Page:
An effective deterrence must be developed based on harsh retaliation for any Palestinian aggression. Enemy leaders, as well as perpetuators of terrorism and their supporters, must be hit. "Disproportionate" counter-strikes or those that also have a painful punitive effect may be necessary.
We must seek security agreements with other states such as Jordan that find themselves endangered.
This proposed grand strategy must also include attempts to modify hostile Palestinian attitudes.
It requires an innovative combination of incentives such as employment measures (inside the Palestinian areas), plus efforts to influence Palestinian thinking.
To illustrate: It was a cardinal mistake not to accompany our disengagement from Gaza with a public works program that would have provided jobs for Gazan Arabs willing to work.
As far as influencing thinking is concerned, this could ideally be achieved by some kind of international trusteeship that would take charge of teaching, influencing religious exhortations, reforming the educational curriculum and fostering a mass media that socializes for tolerance.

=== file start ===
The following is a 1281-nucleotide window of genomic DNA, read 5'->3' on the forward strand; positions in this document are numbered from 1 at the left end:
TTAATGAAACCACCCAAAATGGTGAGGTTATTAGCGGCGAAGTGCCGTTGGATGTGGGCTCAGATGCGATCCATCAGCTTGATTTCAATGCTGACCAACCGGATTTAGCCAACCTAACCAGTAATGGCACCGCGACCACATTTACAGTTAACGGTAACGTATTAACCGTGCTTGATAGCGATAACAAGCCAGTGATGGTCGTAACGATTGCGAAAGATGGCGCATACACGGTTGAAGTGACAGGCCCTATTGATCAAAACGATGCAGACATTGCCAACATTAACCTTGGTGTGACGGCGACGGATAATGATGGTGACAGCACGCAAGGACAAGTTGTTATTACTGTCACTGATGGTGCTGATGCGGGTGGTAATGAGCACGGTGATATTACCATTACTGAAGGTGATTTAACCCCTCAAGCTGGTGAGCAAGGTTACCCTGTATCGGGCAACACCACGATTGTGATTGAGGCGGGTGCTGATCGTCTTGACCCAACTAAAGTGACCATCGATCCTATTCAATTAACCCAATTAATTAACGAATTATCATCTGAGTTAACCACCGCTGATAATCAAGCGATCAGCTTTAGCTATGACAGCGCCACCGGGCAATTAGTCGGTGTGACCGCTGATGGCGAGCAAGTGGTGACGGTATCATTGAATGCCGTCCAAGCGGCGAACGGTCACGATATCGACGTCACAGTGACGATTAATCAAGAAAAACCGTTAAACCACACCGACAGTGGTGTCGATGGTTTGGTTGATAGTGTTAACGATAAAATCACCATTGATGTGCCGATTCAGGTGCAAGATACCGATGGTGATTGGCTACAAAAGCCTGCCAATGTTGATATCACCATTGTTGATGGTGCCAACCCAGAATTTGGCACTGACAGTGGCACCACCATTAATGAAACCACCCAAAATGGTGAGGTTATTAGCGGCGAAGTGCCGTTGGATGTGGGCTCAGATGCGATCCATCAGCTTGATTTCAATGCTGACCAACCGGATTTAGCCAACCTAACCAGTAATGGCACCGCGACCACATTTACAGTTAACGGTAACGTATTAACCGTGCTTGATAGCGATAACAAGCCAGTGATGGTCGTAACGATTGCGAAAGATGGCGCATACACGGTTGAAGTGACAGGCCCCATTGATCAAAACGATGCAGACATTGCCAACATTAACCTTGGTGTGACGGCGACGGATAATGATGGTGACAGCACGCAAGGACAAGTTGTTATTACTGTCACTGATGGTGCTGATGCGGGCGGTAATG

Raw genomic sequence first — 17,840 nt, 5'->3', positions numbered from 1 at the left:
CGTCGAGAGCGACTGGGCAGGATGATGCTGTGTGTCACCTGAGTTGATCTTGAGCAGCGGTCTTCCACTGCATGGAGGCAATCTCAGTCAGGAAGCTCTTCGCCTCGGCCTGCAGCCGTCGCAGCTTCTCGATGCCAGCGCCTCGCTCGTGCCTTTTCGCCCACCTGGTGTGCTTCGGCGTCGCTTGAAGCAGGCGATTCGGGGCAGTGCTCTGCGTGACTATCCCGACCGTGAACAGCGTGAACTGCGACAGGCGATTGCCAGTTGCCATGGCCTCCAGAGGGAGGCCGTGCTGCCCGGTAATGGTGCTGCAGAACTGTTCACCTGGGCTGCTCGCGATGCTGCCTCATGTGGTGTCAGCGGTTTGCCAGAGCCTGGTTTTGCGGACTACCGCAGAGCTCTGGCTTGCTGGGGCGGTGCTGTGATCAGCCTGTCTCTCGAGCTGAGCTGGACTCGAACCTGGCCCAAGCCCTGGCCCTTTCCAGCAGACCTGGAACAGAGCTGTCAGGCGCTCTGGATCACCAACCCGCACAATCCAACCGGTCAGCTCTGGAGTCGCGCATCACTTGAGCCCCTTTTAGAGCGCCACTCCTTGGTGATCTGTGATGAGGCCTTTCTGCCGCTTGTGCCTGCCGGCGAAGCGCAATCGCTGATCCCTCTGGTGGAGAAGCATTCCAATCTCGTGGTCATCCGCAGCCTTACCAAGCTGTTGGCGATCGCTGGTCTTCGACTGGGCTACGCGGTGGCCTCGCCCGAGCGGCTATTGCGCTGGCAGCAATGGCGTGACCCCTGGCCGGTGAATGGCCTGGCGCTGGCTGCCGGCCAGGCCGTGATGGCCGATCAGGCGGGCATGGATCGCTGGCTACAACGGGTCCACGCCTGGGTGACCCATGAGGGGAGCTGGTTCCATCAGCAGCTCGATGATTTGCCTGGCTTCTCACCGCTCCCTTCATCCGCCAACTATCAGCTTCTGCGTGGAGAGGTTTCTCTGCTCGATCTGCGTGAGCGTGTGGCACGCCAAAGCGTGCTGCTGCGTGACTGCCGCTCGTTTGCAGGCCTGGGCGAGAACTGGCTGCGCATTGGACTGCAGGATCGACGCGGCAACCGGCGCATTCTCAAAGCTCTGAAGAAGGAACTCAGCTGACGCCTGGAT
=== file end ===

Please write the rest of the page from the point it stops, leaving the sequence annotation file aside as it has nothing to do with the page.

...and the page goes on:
But, in the meantime, much could still be achieved using sophisticated mass media programs transmitted from outside Palestine.
ALL THE while, such a strategy demands freezing our readiness to recognize a Palestinian state as long as Hamas's annihilationist ideology prevails. On the other hand, and in parallel, we should offer a generous peace agreement if and when the Palestinians demonstrate they are willing to live alongside a thriving Jewish and democratic Israel.
This is but a bare outline. Elaborating and implementing a grand strategy along these lines is the critical task for the next Israeli government.
The writer is professor of political science at the Hebrew University of Jerusalem, founding president of the Jewish People Policy Planning Institute and recipient of the 2005 Israel Prize for his work in public policy and strategic planning.